Benjamin Barson

Mellon Postdoctoral Fellow


Benjamin Barson is a composer, historian, and musicologist. His research thinks through jazz as an Afro-Atlantic art form deeply tied to the counter-plantation legacies of the Haitian Revolution and their echoes in Radical Reconstruction. He received his PhD in Music from the University of Pittsburgh and recently completed a Fulbright Garcia-Robles postdoctoral fellowship at the Universidad Autónoma de Baja California in Mexicali, Mexico. Barson’s research rethinks migration, agency, and cultural resistance, and has published on topics ranging from the musical cultures of Chinese indenture in the late nineteenth century United States South (The Cargo Rebellion, PM Press, 2023) to the legacy of Haitian migrants in early Louisianan blues (in The Routledge Handbook to Jazz and Gender, 2022). In addition to his academic and scholarly output, Barson is the recipient of the 2018 Johnny Mandel Prize from the ASCAP Foundation for this distinguished work as a jazz saxophonist and composer. Barson, disturbed by the incredible oppression wrought by white supremacy and the destruction of global ecology, employs a musical practice that draws from the deep well of revolutionary musicians within the jazz tradition, often composing through a collaborative process with activists and social movement leaders in the Global South. His work Mirror Butterfly: The Migrant Liberation Movement Suite (2018) was hailed as “Fully orchestrated and magnificently realized” (The Vermont Standard) as well as “a call to action” (I Care if You Listen). His teaching encourages students to consider musical aesthetics and their associated production practices through a holistic, interdisciplinary approach rooted in methodologies developed by scholars in Africana studies, musicology, cultural studies, and Atlantic History from below.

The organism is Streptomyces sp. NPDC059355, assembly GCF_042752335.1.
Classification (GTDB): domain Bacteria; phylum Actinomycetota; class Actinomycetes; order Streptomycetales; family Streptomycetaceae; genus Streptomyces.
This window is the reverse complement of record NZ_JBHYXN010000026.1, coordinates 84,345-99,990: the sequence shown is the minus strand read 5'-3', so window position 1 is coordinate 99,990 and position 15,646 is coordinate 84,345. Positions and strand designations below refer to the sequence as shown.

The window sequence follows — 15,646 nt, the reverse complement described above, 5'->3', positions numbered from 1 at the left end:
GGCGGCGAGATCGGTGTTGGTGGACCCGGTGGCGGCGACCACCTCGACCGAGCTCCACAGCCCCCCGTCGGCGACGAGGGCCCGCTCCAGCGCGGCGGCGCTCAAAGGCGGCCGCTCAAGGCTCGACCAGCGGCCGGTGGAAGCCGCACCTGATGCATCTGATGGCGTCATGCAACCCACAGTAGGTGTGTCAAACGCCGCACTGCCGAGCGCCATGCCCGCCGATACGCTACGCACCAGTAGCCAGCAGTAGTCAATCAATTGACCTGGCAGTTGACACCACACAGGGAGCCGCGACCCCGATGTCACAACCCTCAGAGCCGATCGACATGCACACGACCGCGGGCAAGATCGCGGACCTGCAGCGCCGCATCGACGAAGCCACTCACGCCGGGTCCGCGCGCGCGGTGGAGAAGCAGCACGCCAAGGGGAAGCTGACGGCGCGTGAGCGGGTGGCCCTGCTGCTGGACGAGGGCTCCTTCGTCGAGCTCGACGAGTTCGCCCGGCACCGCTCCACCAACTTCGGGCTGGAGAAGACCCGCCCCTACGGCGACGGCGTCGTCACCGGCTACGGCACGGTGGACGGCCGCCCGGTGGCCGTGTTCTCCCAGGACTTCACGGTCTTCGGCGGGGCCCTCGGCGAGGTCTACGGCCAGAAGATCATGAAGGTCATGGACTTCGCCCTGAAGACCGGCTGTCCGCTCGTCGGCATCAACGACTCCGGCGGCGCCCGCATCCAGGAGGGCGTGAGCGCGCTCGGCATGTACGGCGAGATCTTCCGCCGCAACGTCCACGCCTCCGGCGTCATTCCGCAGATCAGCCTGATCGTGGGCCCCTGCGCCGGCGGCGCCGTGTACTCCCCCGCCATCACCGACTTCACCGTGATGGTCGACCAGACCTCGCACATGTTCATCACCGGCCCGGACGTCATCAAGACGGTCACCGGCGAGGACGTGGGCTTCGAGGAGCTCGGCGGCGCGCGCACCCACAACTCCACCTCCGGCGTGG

Research Focus

The nineteenth-century Black Atlantic and early jazz

As a Mellon Postdoctoral Fellow with the Society for the Humanities and the Africana Studies and Research Center, Dr. Barson will be working on publishing his research in a book monograph titled Brassroots Democracy: Maroon Ecologies and the Jazz Commons. This work explores the evolution of jazz aesthetics and their interaction with social movements in the Caribbean basin, employing theoretical frameworks from cultural studies such as those developed by Stuart Hall, Raymond Williams, and Paul Gilroy, as well as theorists from the global south and Latin America including Enrique Dussel, Jean Casimir, and Édouard Glissant. Barson thinks through jazz as a product of colonial social relations as well as a culture of afrodiasporic resistance. Consulting documents from the Freedman’s Bureau (a federal agency that “supervised” the abolition process) as well as nineteenth-century Black and white newspapers, Dr. Barson explores how Black activists in post-Civil War Louisiana developed a grassroots democratic culture through mass assembly and collective brass band music making—a configuration that he coins as “Brassroots Democracy.” Barson argues that practitioners of Brassroots Democracy expressed and developed “counter-plantation” and liberation theologies, powerfully altering the nature of both Reconstruction and the Civil Rights Movement. His work takes on pressing debates raised by musicologists of the African diaspora, historians of slavery, scholars in cultural studies, and religious studies scholars of the Black Atlantic. This manuscript is currently being prepared for publication with Wesleyan University Press’s Music/Culture series.